Wolfe has cited the visual elements of filmmaker Ingmar Bergman and photographer Nan Goldin as influences,[53] as well as the writings of D.H. Lawrence and Ayn Rand.[64] However, on September 24, 2015, she stated that with regard to her supposed affinity with Rand: "When I said I liked Ayn Rand many years ago I didn't know anything about what she stood for or what her books meant. I recant!".[65] Other writers she has mentioned as inspirations include Marcel Proust, Louis-Ferdinand Céline and Sylvia Plath.[59]

Since 2011, Wolfe has worked with New York-based costume designer and wardrobe stylist Jenni Hensler,[66] whom she credits with helping her cultivate and develop her own original image.[67][68][69] Hensler's costumes and styling work can be seen both in Wolfe's live performances[70] and music videos,[71][72] most recently in the video for "Be All Things."[73]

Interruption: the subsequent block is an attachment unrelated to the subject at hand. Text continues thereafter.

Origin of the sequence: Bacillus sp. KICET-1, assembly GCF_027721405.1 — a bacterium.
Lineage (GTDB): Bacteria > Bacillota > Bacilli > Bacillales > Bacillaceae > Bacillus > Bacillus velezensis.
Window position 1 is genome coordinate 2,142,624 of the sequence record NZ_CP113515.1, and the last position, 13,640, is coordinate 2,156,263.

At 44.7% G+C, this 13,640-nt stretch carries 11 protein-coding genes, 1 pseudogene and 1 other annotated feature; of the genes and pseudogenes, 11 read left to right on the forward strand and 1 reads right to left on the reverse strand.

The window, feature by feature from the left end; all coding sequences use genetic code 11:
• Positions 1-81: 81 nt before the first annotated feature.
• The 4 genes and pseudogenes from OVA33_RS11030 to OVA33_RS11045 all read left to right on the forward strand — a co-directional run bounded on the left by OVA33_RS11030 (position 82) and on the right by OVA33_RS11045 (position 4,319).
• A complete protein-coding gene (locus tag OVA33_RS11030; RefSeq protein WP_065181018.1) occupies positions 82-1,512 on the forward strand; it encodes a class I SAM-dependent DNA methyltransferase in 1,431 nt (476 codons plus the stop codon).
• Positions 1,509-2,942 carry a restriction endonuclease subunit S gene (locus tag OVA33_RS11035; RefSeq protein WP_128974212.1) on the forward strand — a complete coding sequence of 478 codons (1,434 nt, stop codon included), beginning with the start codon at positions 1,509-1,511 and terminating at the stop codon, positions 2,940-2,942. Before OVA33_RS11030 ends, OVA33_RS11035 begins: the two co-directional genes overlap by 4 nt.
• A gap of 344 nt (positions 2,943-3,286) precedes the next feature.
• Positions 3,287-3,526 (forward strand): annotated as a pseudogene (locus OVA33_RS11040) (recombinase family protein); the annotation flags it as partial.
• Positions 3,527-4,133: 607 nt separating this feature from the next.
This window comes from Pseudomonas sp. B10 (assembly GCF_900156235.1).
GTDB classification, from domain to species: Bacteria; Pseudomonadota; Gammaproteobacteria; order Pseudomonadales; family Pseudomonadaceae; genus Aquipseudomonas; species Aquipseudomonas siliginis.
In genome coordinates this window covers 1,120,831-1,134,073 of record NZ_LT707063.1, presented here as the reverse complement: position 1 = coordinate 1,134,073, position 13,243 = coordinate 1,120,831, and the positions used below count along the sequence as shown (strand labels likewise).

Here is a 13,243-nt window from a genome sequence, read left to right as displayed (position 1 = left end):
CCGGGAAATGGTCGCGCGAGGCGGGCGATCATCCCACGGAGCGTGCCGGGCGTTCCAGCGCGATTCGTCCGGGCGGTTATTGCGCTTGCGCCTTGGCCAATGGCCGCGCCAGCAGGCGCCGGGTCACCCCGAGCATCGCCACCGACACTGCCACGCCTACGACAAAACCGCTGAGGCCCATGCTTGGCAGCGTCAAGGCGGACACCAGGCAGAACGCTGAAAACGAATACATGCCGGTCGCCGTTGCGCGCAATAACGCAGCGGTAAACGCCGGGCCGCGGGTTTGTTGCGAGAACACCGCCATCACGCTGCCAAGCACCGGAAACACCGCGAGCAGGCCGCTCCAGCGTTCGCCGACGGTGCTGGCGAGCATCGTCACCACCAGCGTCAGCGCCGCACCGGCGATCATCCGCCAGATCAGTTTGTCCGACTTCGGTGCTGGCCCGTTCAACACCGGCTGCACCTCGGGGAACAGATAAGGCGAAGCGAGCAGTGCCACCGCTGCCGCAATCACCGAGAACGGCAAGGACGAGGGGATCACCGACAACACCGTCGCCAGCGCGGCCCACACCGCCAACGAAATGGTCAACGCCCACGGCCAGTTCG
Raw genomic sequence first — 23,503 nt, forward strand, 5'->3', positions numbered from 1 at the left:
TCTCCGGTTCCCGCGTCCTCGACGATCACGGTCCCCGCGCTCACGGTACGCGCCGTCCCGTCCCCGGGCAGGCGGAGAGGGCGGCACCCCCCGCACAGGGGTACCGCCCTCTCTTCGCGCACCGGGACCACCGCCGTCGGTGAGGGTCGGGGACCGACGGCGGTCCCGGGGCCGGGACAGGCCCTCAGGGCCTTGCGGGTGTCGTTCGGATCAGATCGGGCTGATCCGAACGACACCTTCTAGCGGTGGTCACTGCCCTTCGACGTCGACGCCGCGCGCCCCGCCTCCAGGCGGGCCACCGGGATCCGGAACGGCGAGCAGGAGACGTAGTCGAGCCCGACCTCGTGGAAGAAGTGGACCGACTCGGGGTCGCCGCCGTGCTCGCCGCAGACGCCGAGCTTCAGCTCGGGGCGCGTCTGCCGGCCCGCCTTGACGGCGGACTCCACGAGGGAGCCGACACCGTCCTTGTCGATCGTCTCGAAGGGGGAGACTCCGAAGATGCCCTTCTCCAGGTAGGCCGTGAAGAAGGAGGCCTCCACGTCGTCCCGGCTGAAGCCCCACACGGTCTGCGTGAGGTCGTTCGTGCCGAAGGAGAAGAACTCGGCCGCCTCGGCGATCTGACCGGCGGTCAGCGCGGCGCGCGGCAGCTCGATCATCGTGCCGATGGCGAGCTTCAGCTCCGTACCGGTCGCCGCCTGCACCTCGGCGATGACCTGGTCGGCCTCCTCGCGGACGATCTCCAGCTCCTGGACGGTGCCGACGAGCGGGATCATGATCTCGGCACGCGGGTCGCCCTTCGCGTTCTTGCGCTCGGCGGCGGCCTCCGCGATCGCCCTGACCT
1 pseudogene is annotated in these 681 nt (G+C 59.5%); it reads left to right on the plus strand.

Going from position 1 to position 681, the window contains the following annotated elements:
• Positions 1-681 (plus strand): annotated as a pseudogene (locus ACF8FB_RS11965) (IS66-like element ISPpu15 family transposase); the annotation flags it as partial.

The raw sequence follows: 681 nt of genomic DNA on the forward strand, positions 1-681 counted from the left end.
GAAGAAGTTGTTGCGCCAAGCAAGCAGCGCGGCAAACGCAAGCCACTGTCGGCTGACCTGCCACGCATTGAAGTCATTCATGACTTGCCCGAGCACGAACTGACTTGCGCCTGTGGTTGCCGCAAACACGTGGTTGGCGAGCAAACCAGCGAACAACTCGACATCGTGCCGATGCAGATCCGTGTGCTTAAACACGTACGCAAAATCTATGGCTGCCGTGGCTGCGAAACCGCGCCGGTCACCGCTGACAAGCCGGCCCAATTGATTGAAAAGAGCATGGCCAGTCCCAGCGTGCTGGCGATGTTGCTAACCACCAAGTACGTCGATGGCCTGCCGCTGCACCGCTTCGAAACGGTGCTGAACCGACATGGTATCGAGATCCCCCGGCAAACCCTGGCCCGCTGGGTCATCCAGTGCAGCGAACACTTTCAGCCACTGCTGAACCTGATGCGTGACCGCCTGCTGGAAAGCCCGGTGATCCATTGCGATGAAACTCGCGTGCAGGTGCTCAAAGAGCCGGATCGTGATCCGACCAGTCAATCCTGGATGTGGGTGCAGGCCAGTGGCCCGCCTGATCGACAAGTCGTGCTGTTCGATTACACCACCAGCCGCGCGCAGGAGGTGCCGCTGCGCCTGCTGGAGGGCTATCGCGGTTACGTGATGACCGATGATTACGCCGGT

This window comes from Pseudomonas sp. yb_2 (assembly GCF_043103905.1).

Wolfe has been noted as having a soprano vocal range.[74]


Studio albums[edit]

Compilation albums[edit]

Live albums[edit]

  • Live at Roadburn (2012, Roadburn Records)

Singles and EPs[edit]

  • "Advice & Vices" digital single (2010, Pendu Sound Recordings)
  • Prayer for the Unborn EP (2013, Southern Records)
  • Sing Songs Together... split 7-inch single with King Dude (2013, Sargent House)
  • Sing More Songs Together... split 7-inch single with King Dude (2014, Not Just Religious Music)
  • Chelsea Wolfe Folkadelphia Session May 31, 2014 digital EP (2014, Folkadelphia)
  • "Iron Moon" digital single (2015, Sargent House)
  • "Carrion Flowers" digital single (2015, Sargent House)
  • "After the Fall" digital single (2015, Sargent House)
  • "Hypnos" 7-inch single (2016, Sargent House)
  • "16 Psyche" digital single (2017, Sargent House)
  • "Vex" digital single (2017, Sargent House)
  • "Offering" digital single (2017, Sargent House)
  • "The Culling" digital single (2017, Sargent House)

Band members[edit]